The throes of war cannot stop Baptists of the South from the task of starting new congregations. Today the Smyrna Baptist Church of Pike County, Mississippi is birthed. The new church is founded at a time when many of the county’s men are fighting for the Confederacy.
Meanwhile, another Baptist, Georgia Gov. Joseph E. Brown, is concerned that Savannah is vulnerable to attack by United States military forces, who are now comfortably in control of the South’s coastal waters and have a large army presence along much of the Southern coast, including in South Carolina, north of Savannah. Brown, taking seriously his duty to protect his state, frequently finds himself at odds with Confederate military officials who are more concerned about the front lines of war than they are the interior of the South.
Today, Gov. Brown writes the Confederate Secretary of War, requesting the deployment of more Confederate troops to Savannah in order to thwart the danger of a hostile invasion of the important coastal town.
Milledgeville, February 7,1863.
Don. James A. Seddon,
Secretary of War
Dear Sir: The statements of General Beauregard and of Brigadier General Mercer cause me to fear an early attack upon Savannah by a heavy force of the enemy. As you are aware, we have a very inadequate force there for its defense. If re-enforcements are not sent by your order, and the attack is made, there is strong reason to fear that the city must fall. I shall in a few days have two regiments of State troops ready for service, who will be sent to Savannah in case of the continued prospect of attack, but this, which is all the State can do, will be wholly insufficient. I therefore most earnestly request that you send early re-enforcements to Savannah. The Fifty-fifth Regiment Georgia Volunteers, now at Cumberland Gap, while its commanding officer has behaved very badly, is an excellent body of men, and under the command of Lieutenant-Colonel Persons would be most effective and valuable. On account of the character of the regiment having suffered by the conduct of Colonel Harkie, I feel that it is due the men and other officers of whom it is composed that the regiment be placed where it can have active service, and by its bravery and high-toned valor wipe out any supposed stain which rests upon it. I therefore specially ask that it be transferred to the coast immediately, that it may participate in the pending conflict. I also ask the same favor for Colonel Smith’s legion, now at Loudon, Tenn., if compatible with the public interest. Our military authorities and our whole people feel great interest in having the defenses of Savannah strengthened as soon as possible. I am informed that the Sixty-third Tennessee Regiment, commanded by Colonel Fain, now stationed at Cumberland Gap, is not attached to any brigade and could at once take the place of the Fifty-fifth Georgia in the brigade. This I trust may be considered as another reason in favor of the early transfer of the Fifty-fifth Georgia to the coast. I greatly prefer that all the re-enforcements sent be Georgians, if it can be so arranged.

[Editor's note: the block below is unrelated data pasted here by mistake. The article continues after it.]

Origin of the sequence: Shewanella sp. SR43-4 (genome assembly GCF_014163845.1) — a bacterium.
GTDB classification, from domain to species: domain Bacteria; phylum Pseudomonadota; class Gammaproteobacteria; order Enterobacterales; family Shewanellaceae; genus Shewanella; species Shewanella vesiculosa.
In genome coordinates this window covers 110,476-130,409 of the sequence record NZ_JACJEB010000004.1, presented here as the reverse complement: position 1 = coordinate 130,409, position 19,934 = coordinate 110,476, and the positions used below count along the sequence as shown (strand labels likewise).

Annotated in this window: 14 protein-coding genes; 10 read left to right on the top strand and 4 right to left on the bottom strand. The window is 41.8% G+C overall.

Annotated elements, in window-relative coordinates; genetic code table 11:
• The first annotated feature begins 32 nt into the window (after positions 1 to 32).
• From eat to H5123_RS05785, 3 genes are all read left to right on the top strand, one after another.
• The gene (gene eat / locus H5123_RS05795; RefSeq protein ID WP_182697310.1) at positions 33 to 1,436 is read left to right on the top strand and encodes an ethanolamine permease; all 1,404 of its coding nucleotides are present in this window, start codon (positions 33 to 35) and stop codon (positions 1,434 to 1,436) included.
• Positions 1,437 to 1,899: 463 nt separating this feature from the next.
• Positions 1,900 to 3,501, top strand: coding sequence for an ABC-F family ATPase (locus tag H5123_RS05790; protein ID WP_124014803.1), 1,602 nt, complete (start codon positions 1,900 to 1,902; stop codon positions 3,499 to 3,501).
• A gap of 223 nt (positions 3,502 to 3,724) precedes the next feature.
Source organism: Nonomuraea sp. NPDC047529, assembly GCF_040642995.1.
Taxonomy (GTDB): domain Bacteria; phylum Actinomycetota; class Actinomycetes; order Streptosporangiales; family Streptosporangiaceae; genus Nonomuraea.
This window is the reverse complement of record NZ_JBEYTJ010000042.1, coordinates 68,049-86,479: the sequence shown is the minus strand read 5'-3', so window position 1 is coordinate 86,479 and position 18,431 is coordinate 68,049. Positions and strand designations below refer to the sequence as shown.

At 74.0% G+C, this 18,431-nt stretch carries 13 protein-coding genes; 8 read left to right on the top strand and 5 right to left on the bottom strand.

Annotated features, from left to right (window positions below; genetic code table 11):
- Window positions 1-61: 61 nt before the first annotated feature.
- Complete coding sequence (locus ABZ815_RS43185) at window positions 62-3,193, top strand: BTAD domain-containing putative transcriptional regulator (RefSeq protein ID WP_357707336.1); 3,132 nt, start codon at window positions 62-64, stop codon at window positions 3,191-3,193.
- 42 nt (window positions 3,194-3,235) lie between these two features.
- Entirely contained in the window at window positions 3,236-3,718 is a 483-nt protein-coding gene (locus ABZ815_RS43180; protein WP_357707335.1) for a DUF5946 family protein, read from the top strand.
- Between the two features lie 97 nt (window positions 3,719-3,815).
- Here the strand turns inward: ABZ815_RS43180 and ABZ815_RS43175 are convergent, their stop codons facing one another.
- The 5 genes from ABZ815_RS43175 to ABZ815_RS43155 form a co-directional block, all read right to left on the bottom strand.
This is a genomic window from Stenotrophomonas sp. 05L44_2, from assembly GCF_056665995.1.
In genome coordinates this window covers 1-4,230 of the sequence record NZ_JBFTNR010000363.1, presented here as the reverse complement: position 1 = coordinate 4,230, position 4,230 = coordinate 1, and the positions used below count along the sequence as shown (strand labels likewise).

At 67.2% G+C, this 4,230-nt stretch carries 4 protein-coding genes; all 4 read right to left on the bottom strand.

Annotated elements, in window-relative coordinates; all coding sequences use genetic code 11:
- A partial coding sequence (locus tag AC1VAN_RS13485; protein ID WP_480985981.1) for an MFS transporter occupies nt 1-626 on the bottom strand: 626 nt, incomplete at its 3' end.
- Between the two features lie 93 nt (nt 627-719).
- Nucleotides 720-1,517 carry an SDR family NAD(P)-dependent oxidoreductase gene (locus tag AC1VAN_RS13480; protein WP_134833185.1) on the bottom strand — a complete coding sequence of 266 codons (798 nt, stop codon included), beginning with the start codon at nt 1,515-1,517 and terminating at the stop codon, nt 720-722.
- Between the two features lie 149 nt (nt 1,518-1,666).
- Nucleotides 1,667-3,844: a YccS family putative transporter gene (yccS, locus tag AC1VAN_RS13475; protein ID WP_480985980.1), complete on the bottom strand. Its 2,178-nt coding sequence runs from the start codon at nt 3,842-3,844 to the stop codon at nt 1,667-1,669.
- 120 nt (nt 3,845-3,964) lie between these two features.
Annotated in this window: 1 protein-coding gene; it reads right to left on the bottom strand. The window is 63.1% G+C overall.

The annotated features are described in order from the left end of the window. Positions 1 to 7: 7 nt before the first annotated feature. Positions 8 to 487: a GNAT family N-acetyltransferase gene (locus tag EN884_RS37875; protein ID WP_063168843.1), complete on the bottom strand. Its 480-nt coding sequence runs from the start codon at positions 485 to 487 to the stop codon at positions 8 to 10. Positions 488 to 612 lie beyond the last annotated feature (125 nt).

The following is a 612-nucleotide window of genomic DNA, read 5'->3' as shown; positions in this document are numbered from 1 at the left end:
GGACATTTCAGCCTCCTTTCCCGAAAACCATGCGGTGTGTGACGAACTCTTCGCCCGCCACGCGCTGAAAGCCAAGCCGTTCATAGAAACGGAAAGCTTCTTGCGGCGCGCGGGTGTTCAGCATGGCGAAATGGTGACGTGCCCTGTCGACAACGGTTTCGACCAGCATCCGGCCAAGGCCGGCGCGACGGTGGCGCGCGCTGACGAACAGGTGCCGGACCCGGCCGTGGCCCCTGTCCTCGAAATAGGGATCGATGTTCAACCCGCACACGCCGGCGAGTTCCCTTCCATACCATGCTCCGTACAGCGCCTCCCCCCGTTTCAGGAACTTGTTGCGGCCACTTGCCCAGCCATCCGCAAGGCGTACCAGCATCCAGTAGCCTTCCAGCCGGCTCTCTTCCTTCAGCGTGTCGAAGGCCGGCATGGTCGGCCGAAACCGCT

Very respectfully, &c,
JOSEPH E. BROWN
Sources: Smyrna Baptist Church, Pike County, records, Mississippi Department of Archives and History (link); Luke Ward Conerly, Pike County Mississippi 1798-1876 Pioneer Families and Confederate Soldiers, Southern Line Books, 2008 (link); Letter from Joseph E. Brown to Confederate Secretary of War James A. Seddon, February 7, 1863, in The War of the Rebellion: v. 1-53, Washington: Government Printing Office, 1893, p. 279 (link)